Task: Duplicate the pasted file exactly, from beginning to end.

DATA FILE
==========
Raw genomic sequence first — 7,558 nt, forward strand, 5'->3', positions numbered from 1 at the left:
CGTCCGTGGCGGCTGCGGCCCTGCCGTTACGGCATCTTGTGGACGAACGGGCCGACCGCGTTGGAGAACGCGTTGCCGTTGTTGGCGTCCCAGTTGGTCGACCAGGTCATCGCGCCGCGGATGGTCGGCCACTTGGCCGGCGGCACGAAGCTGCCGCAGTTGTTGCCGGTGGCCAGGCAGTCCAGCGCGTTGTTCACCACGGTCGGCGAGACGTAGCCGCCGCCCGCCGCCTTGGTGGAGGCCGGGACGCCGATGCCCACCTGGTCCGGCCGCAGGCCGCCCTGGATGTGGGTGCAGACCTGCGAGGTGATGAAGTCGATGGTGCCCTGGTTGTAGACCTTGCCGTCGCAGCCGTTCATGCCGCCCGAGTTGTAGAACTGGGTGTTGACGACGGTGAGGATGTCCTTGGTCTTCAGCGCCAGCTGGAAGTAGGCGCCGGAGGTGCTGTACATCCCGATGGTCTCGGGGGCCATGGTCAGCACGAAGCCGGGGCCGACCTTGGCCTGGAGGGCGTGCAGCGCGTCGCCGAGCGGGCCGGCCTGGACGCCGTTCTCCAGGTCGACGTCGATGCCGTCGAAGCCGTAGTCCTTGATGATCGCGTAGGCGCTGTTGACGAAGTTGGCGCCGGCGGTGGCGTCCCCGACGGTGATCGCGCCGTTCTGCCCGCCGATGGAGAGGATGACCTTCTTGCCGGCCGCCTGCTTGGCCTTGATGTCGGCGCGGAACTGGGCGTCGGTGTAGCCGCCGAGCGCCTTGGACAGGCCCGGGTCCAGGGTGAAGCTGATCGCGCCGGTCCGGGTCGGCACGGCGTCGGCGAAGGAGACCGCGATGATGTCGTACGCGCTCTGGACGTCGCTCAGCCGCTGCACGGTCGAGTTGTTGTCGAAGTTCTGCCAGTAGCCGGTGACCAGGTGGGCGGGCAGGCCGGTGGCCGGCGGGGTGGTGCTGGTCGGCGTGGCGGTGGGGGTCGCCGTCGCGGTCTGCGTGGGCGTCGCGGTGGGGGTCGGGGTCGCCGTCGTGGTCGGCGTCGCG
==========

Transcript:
Raw genomic sequence first — 7,558 nt, forward strand, 5'->3', positions numbered from 1 at the left:
CGTCCGTGGCGGCTGCGGCCCTGCCGTTACGGCATCTTGTGGACGAACGGGCCGACCGCGTTGGAGAACGCGTTGCCGTTGTTGGCGTCCCAGTTGGTCGACCAGGTCATCGCGCCGCGGATGGTCGGCCACTTGGCCGGCGGCACGAAGCTGCCGCAGTTGTTGCCGGTGGCCAGGCAGTCCAGCGCGTTGTTCACCACGGTCGGCGAGACGTAGCCGCCGCCCGCCGCCTTGGTGGAGGCCGGGACGCCGATGCCCACCTGGTCCGGCCGCAGGCCGCCCTGGATGTGGGTGCAGACCTGCGAGGTGATGAAGTCGATGGTGCCCTGGTTGTAGACCTTGCCGTCGCAGCCGTTCATGCCGCCCGAGTTGTAGAACTGGGTGTTGACGACGGTGAGGATGTCCTTGGTCTTCAGCGCCAGCTGGAAGTAGGCGCCGGAGGTGCTGTACATCCCGATGGTCTCGGGGGCCATGGTCAGCACGAAGCCGGGGCCGACCTTGGCCTGGAGGGCGTGCAGCGCGTCGCCGAGCGGGCCGGCCTGGACGCCGTTCTCCAGGTCGACGTCGATGCCGTCGAAGCCGTAGTCCTTGATGATCGCGTAGGCGCTGTTGACGAAGTTGGCGCCGGCGGTGGCGTCCCCGACGGTGATCGCGCCGTTCTGCCCGCCGATGGAGAGGATGACCTTCTTGCCGGCCGCCTGCTTGGCCTTGATGTCGGCGCGGAACTGGGCGTCGGTGTAGCCGCCGAGCGCCTTGGACAGGCCCGGGTCCAGGGTGAAGCTGATCGCGCCGGTCCGGGTCGGCACGGCGTCGGCGAAGGAGACCGCGATGATGTCGTACGCGCTCTGGACGTCGCTCAGCCGCTGCACGGTCGAGTTGTTGTCGAAGTTCTGCCAGTAGCCGGTGACCAGGTGGGCGGGCAGGCCGGTGGCCGGCGGGGTGGTGCTGGTCGGCGTGGCGGTGGGGGTCGCCGTCGCGGTCTGCGTGGGCGTCGCGGTGGGGGTCGGGGTCGCCGTCGTGGTCGGCGTCGCG